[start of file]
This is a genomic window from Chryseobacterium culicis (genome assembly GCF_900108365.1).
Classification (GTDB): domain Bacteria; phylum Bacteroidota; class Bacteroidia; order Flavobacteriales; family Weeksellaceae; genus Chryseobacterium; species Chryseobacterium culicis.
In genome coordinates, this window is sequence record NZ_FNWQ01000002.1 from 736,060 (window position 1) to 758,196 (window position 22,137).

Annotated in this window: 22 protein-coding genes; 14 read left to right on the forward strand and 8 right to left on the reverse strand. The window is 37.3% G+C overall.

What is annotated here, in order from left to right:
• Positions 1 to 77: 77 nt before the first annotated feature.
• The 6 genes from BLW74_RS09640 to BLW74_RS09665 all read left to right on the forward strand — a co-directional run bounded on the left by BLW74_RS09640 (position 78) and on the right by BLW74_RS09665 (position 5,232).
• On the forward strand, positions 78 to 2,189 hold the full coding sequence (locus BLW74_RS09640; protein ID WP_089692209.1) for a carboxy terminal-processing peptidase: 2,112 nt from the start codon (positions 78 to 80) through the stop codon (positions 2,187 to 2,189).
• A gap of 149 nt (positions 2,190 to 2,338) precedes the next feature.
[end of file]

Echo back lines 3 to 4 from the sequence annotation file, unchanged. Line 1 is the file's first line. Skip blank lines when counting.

In genome coordinates, this window is sequence record NZ_FNWQ01000002.1 from 736,060 (window position 1) to 758,196 (window position 22,137).

Annotated in this window: 22 protein-coding genes; 14 read left to right on the forward strand and 8 right to left on the reverse strand. The window is 37.3% G+C overall.